United Kingdom

Boris Johnson's actions ‘contemptible,’ Keir Starmer says

16:18, 07 November 2021
Boris Johnson's actions ‘contemptible,’ Keir Starmer says Photo: Ben Shread/Cabinet Office

Leader of the Labour Party Keir Starmer slammed UK’s Prime Minister Boris Johnson accusing him of “corrupt and contemptible” behavior due to Johnson defending a member of the parliament Owen Paterson after the latter was exposed for breaching lobbying policy, Starmer told BBC.


The actions coming from Boris Johnson are deteriorating the British reputation in fulfilling the democracy standards, according to Starmer.

“Instead of upholding standards, he ordered his MPs to protect his mate and rip up the whole system - that is corrupt, it is contemptible and it’s not a one-off,” he said.

The reforms considered by MPs on Wednesday could have shifted away from Paterson's case in which he was involved by conducting lobbying on behalf of two companies. 

Environment Secretary George Eustice has supported the government’s actions saying that politicians need time to appeal against what they were accused of.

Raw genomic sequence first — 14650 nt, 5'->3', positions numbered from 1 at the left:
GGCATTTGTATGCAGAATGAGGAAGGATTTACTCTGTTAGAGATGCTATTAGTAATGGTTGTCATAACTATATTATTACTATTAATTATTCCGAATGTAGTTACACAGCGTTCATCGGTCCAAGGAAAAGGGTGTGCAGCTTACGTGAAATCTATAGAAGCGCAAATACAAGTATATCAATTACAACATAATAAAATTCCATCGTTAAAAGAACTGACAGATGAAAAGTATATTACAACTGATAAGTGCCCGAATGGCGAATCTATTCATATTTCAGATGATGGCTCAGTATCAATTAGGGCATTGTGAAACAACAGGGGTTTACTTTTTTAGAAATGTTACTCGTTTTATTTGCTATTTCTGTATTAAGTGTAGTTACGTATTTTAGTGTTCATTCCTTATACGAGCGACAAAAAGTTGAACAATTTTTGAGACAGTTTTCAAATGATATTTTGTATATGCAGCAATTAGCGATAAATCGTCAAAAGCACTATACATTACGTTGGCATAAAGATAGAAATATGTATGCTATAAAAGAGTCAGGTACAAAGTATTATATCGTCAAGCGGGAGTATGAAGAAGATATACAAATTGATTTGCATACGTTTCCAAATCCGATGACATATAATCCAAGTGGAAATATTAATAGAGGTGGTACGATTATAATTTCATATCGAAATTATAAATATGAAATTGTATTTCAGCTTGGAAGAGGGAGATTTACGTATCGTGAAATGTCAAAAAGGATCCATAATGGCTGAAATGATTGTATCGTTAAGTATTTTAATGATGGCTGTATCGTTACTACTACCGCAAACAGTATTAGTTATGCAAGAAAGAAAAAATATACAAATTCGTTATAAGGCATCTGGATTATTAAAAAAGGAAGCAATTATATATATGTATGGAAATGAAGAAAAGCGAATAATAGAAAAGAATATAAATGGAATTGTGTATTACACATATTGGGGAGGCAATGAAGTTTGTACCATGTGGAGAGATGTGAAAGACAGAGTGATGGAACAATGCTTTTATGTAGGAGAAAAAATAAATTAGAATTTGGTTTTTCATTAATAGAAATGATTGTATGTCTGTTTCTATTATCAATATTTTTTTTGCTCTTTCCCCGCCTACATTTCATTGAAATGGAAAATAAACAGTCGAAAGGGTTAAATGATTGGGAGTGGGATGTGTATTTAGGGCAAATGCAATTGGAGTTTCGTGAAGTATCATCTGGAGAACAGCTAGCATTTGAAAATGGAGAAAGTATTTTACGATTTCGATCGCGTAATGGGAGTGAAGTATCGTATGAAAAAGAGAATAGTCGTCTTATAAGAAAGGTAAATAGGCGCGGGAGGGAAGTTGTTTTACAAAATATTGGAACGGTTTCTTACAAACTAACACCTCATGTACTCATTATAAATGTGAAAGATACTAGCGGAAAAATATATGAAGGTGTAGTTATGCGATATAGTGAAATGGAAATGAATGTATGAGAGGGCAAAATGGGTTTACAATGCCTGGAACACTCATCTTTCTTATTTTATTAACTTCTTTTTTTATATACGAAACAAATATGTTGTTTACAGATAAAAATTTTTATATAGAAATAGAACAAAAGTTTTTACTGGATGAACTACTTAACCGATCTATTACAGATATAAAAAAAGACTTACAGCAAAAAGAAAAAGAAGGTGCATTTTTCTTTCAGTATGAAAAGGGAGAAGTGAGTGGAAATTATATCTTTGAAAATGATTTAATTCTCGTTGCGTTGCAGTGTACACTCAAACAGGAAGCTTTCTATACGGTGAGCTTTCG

Owen Paterson stepped back from this duty as the MP for North Shropshire on November 5. He had been also serving as Northern Ireland Secretary and Secretary of State for Environment. Since the politician left the government he has been a paid consultant for Randox Laboratories and Lynn’s Country Foods. He has been receiving certain wages for his work and it didn’t run contrary to British law, especially since his field of business was written down in the public register of interests.

The accusations towards Paterson consist of him violating lobbying rules as the Commissioner for Parliamentary Standards discovered that Paterson, on behalf of the companies, held meetings with officials at the Food Standards Agency and ministers at the Department for International Development multiple times. He was also found to be using his parliamentary office and stationery for running his business and failing to declare his interests during some meetings, according to the report.

Such contacts with officials and ministers were evaluated as “serious breaches” of the rules.